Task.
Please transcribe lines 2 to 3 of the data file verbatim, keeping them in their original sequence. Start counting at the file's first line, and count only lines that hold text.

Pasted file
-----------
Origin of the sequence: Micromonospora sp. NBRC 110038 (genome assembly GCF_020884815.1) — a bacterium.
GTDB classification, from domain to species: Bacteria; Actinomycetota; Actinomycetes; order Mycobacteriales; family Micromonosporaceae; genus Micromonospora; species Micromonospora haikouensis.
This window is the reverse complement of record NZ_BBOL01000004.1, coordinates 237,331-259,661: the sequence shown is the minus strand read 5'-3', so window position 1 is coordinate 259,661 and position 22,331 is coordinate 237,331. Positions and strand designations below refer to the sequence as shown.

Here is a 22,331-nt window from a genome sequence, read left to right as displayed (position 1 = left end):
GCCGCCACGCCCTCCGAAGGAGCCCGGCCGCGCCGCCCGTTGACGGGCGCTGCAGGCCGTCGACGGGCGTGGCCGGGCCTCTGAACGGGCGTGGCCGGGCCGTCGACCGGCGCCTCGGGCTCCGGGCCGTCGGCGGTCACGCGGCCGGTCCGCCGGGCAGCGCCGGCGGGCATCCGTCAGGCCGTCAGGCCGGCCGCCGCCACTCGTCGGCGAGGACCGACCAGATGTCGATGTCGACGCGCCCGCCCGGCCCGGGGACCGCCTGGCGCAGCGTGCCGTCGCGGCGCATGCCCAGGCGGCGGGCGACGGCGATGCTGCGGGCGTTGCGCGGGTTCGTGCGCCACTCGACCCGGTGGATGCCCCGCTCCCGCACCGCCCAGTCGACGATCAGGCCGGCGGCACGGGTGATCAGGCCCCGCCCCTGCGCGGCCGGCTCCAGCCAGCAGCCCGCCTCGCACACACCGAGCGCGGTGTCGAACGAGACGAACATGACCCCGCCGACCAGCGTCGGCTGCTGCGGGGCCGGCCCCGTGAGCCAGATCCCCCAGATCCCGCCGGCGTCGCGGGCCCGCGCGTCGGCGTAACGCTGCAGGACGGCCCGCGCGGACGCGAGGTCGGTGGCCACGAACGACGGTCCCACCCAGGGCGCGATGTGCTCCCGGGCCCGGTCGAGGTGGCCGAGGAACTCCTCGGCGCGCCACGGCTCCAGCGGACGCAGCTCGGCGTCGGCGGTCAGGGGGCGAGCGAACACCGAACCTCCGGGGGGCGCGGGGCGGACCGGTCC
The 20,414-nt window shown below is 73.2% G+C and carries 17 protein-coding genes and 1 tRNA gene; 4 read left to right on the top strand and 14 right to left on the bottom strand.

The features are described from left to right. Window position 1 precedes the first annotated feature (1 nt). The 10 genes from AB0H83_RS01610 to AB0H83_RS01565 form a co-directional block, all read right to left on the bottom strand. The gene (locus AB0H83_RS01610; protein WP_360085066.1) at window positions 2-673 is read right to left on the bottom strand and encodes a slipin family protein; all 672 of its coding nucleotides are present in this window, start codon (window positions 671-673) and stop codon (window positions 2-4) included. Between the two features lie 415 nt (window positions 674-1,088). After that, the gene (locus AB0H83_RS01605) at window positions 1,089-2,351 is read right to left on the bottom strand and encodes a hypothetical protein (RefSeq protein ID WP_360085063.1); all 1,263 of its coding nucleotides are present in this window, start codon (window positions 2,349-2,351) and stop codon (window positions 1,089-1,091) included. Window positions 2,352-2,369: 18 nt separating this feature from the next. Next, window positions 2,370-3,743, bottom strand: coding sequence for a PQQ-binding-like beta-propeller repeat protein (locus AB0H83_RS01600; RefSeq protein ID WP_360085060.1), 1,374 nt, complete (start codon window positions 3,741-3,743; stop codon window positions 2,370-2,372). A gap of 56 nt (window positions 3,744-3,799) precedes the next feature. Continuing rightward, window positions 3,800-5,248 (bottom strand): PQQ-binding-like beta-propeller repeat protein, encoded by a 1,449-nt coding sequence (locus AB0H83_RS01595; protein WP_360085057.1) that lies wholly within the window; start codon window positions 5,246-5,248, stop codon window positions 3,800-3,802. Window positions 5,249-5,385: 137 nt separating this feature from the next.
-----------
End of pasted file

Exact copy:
GTDB classification, from domain to species: Bacteria; Actinomycetota; Actinomycetes; order Mycobacteriales; family Micromonosporaceae; genus Micromonospora; species Micromonospora haikouensis.
This window is the reverse complement of record NZ_BBOL01000004.1, coordinates 237,331-259,661: the sequence shown is the minus strand read 5'-3', so window position 1 is coordinate 259,661 and position 22,331 is coordinate 237,331. Positions and strand designations below refer to the sequence as shown.